The crane is derived from the LR1750 model and in this respect reflects the philosophy of the real crane, and there are few changes from that model other than where the real crane differs.
The crane body has a swing away cab which includes a walkway and handrails but does not have some of the smaller details such as wipers and mirrors. Inside, the cab has a representation of controls and screens. The crane body has essential detail within the casting representing panels and handles, and there are a couple of ladders. At the front, the three slewing motors look realistic, and they are complete with drive pinions, although there are no hydraulic lines modelled. Moving to the rear, the engine enclosure includes textured surfaces and grilles and a metal exhaust pipe. The grille detail also extends to the underside of the body. Heavy ballast trays hang off each side at the rear. The only plastic parts are the hoist drums, and the bridles and pulleys on the luffing gear. The moving mast includes the hydraulic hook which is found on the crawler crane version. Platforms with handrails fit to both sides of the crane body and it is just a pity that one of the parts is a large 'L-shaped' piece which cannot be used as a transport load.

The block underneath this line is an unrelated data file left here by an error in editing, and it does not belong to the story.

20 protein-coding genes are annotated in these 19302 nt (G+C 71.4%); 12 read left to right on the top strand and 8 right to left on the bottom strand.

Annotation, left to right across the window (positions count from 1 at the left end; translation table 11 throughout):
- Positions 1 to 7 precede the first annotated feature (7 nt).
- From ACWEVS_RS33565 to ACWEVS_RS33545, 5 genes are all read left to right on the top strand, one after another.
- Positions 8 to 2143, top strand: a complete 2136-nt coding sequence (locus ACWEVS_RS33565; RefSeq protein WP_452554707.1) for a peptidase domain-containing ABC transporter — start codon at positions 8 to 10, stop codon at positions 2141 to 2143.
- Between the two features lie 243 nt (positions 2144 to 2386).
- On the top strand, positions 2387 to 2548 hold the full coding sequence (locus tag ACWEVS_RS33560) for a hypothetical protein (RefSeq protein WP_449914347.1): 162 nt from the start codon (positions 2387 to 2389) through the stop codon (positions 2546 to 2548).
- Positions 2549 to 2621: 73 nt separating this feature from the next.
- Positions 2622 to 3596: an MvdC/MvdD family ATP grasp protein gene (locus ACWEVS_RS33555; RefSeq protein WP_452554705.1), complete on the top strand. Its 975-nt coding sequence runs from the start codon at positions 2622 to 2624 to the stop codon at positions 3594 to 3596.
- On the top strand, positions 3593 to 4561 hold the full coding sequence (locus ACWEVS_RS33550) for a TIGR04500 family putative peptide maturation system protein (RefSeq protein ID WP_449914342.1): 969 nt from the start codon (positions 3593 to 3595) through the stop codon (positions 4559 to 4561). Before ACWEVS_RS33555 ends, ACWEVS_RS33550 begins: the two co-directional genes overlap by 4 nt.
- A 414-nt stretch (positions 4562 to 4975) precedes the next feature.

The boom and jib sections are all fine examples of Conrad’s model engineering ability. Geometrically perfect, they fit together extremely well. They are joined together by the usual Conrad plastic pins which work fine. At the crane body, spring loaded back stops prevent the boom and derrick from over luffing and these parts are all metal. All of the pulleys are plastic, and are free rolling. One of the changes on this model from the LR1750 version is the pendant bars which are of higher grade plastic (but still grey) and are pinned at the connections which gives a proper load path and means the bars do not distort under load - a significant improvement.